Ask any non-French person to name an art gallery in Paris and you can bet that they’ll scream out “the Louvre!” faster than you can imagine. The Louvre is one of the most famous art galleries in the world, but what is it that attracts the attention of art enthusiasts? Is it all in the name? That oh so famous, oh so tricky to pronounce name. Or is the Louvre a beautiful haven housing some of the world’s most fantastic art, deserving of all the praise it gets?
The Louvre has dominated the winding streets of Paris since its beginnings as the “fortress of Paris” in the 12th century. It has undergone many transformations, from city fortress, to the extravagant palace of the equally extravagant Sun King, and today it is one of the most loved museums in the world.
Having just returned (rather reluctantly!) from a much-needed break in the City of Light, I made that almost obligatory pilgrimage to the Louvre. Waltzing in to the over-heated, over-crowded glass pyramid for the billionth time you’d think I’d be fed up of the place, but there is something about it that keeps drawing me back like a moth to a flame. When I lived in Paris last year I’d find myself walking round aimlessly once or twice a week, comforted by the smells and the noise. The Louvre is free for students from the EU, conveniently positioned in the centre of Paris, but not somewhere to go if you’re looking for a peaceful sanctuary from the hustle and bustle of the city centre.
One of its most famous pieces of art and probably the main source of income for the museum is the Mona Lisa by Leonardo da Vinci. This tiny, underwhelming painting is not difficult to find despite the fact it looks like a postage stamp, lost in its grandiose surroundings. Just follow the footprints of everyone else in the museum and you’ll find yourself trapped in a large room packed with tourists, cameras hanging round their neck, gleefully ignoring the NO FLASH sign branded across the museum walls throughout. Look a bit closer and you might, just maybe, catch a glimpse of the popular lady herself in all her eerie glory. Maybe it’s that nonchalant “so what” glare she shoots everyone in the room, the way her eyes follow you, wherever you go or the fact she manages to stay so calm behind her glass shield, whilst everyone else in the room is struggling to hear and see, blinded by the paparazzi flashes – surely she wins the prize for most accommodating celebrity?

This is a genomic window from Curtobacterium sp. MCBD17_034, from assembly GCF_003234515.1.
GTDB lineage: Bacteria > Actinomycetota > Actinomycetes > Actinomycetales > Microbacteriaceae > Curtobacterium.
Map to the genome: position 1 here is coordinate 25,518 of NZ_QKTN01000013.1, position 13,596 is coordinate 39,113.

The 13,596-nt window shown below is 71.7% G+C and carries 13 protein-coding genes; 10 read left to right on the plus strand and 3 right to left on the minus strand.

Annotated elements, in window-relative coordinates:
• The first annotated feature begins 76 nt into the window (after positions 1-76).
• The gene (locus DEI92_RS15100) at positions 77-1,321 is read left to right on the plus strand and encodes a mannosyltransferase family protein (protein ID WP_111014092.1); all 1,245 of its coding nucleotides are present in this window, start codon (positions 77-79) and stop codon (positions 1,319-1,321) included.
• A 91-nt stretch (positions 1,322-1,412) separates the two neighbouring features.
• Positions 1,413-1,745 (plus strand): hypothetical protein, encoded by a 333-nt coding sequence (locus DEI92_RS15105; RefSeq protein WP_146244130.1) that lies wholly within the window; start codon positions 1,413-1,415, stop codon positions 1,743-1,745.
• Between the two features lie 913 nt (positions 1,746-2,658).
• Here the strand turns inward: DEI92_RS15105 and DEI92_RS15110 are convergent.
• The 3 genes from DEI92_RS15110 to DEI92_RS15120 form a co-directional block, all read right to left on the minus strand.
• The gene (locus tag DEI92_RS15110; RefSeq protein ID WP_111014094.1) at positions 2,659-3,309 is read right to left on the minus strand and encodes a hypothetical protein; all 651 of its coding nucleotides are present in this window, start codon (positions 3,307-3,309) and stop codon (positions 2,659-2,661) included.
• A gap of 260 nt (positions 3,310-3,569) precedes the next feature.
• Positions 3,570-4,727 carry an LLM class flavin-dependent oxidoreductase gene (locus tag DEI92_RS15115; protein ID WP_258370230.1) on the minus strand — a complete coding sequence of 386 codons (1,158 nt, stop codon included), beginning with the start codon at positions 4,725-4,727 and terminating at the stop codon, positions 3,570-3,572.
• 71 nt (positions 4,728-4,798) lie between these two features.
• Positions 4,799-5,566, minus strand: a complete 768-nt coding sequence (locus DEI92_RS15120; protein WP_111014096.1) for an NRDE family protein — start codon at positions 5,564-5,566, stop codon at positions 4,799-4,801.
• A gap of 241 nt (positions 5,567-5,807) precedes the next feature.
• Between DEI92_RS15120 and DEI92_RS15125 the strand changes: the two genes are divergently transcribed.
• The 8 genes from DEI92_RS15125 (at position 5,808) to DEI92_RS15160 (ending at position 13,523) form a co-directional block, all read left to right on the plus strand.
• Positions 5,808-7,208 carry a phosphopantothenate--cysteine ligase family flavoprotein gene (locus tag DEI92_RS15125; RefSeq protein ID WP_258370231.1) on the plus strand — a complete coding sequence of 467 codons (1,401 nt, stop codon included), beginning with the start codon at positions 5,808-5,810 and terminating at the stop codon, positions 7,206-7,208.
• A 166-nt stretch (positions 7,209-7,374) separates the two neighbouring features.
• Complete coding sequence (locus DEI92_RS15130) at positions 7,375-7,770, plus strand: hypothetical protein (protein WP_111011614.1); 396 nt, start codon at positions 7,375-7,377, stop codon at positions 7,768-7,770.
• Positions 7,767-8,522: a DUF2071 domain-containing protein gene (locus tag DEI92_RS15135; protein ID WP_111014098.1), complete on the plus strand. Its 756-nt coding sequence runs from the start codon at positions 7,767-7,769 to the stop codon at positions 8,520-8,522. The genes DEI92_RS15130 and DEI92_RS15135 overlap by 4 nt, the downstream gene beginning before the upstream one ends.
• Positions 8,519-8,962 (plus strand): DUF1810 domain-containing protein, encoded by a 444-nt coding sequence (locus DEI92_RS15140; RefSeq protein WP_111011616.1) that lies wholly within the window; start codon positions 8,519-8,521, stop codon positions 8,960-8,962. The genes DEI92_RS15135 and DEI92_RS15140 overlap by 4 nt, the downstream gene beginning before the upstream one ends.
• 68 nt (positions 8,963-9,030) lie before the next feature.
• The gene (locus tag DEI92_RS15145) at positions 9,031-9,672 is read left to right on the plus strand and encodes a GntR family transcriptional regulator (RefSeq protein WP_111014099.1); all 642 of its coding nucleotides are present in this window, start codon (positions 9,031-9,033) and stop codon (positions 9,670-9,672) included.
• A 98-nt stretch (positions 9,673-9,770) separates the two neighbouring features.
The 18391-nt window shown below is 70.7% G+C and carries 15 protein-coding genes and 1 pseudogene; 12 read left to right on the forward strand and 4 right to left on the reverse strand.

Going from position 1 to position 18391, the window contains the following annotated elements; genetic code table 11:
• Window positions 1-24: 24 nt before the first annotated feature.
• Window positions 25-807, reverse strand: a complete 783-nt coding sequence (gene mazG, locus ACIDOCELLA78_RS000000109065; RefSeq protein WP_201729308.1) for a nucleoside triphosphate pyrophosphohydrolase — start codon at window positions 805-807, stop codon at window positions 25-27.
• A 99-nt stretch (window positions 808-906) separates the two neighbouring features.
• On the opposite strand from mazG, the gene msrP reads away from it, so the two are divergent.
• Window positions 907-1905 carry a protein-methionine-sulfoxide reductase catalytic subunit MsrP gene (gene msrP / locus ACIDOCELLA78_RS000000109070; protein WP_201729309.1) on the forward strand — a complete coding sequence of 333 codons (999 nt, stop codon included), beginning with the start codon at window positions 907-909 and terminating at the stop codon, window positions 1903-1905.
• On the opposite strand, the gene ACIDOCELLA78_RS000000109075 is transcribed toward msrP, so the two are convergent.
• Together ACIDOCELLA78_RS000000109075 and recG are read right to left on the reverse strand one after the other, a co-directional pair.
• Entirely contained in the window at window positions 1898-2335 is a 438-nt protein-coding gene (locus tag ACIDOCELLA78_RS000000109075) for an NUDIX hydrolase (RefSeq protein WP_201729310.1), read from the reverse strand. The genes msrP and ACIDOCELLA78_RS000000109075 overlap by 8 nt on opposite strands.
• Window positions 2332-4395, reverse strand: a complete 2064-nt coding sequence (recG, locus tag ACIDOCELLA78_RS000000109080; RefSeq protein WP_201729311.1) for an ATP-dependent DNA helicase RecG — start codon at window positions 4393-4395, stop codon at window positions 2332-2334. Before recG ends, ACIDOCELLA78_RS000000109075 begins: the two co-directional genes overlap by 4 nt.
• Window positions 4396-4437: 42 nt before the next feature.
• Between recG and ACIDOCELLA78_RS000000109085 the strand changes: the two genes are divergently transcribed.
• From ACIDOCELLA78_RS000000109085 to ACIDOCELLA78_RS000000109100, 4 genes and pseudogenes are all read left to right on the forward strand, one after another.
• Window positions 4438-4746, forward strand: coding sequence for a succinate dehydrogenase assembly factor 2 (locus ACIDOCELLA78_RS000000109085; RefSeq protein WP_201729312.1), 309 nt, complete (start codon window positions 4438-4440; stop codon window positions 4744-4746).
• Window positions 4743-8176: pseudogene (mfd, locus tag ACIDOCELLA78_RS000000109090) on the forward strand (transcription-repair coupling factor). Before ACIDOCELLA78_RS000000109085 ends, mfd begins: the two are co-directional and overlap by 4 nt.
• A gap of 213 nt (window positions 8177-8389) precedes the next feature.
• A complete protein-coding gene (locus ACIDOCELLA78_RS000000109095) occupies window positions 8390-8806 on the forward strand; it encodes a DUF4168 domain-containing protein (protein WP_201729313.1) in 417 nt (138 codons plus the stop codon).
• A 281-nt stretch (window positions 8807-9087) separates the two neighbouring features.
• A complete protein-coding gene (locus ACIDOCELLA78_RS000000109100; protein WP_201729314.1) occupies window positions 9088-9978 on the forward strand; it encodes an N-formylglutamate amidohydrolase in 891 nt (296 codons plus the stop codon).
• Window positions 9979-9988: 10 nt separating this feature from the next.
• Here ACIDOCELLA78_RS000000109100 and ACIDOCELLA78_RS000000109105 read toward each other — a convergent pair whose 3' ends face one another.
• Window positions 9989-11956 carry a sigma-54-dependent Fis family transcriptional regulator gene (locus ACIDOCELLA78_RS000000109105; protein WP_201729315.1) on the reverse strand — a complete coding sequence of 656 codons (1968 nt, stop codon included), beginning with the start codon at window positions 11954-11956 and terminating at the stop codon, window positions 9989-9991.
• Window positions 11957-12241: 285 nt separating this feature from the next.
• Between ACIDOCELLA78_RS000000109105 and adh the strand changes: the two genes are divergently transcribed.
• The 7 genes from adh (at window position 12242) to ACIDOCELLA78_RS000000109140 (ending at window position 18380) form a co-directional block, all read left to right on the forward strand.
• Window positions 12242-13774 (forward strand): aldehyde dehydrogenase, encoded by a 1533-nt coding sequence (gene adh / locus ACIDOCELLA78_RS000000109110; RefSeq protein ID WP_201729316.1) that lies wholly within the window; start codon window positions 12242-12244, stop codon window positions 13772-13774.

But I dare you to walk away from the Denon wing of the Louvre on your next visit. Leave behind the comforting familiarity of Leonardo and take the time to venture into the unknown. Split into three different wings to house the immense number of pieces of art (around 35,000), the Louvre becomes Paris’ own indoor maze and you need over a week to look at and appreciate each piece fully. One of the most peaceful places in the Louvre (maybe the ONLY peaceful place there) is the courtyard of the Richelieu wing. This is light and airy hall houses French sculptures from the 19th century. Unlike other parts of the Louvre it is not overcrowded, either with people or with artwork, there is space to appreciate the beautiful pieces, and rather spookily, whatever the weather it always seems to be sunny in the courtyard.
In terms of its architecture, the Louvre is one of the most striking buildings in Paris. The old palace is awesomely beautiful and if you sit in the courtyard and look through one of the arches you can see the glass pyramid glinting enticingly in the distance. Although the modern glass pyramid caused a lot of stir upon completion in 1989, it is now the most famous part of the Louvre, outshining even the grand palace. A building of contradictions, the hyper-modern pyramid compliments the 12th-century building and the surrounding Jardin des Tuileries perfectly.
But Paris is overflowing with art galleries and it seems that maybe the most controversial thing to do would be to avoid a trip to the Louvre all together. One of my favourite galleries in Paris is the Rodin Museum. Situated in the south-west of Paris this is far away enough from the busy centre, and the two-mile radius most tourists don’t dare pass in Paris, yet near enough not to be too much of a trek. The peaceful gardens are home to some of his most famous sculptures like The Thinker, separated off from the rest of the gardens in a small world of its own. This seclusion really allows the viewer to appreciate and think about (’scuse the pun) Rodin’s statue. The museum itself is filled to the brim with sculptures, some extremely famous, some not so famous, and only takes two hours to walk around and explore Rodin’s fascinating world. This museum offers a rare quiet moment away from the lively city. Another haven, this time well and truly inside the city centre, is Sainte Chapelle. Brave the long queue, even for a glimpse of the chapel – trust me, it’s worth it. Not an art gallery per se, the chapel is hidden behind the Palais de Justice and is one of Paris’ hidden gems. I cannot do justice to the beauty of the chapel, and when the light streams through the windows, as much as I hate this word, the sight is simply breathtaking.
But avoid the Louvre at all costs on a trip to Paris? Impossible! While the Louvre might not be my favourite place in Paris and I don’t think it quite deserves the title of greatest art gallery in the world, it is without a doubt a spectacular, unavoidable building, housing spectacular art. Walk around aimlessly for half a day and try to break past the magnetic force of the Mona Lisa – seriously, a whole world of incredible art lies beyond her creepy face. Appreciate the other galleries and buildings Paris has scattered around it and maybe we could call Paris itself one of the greatest art galleries in the world.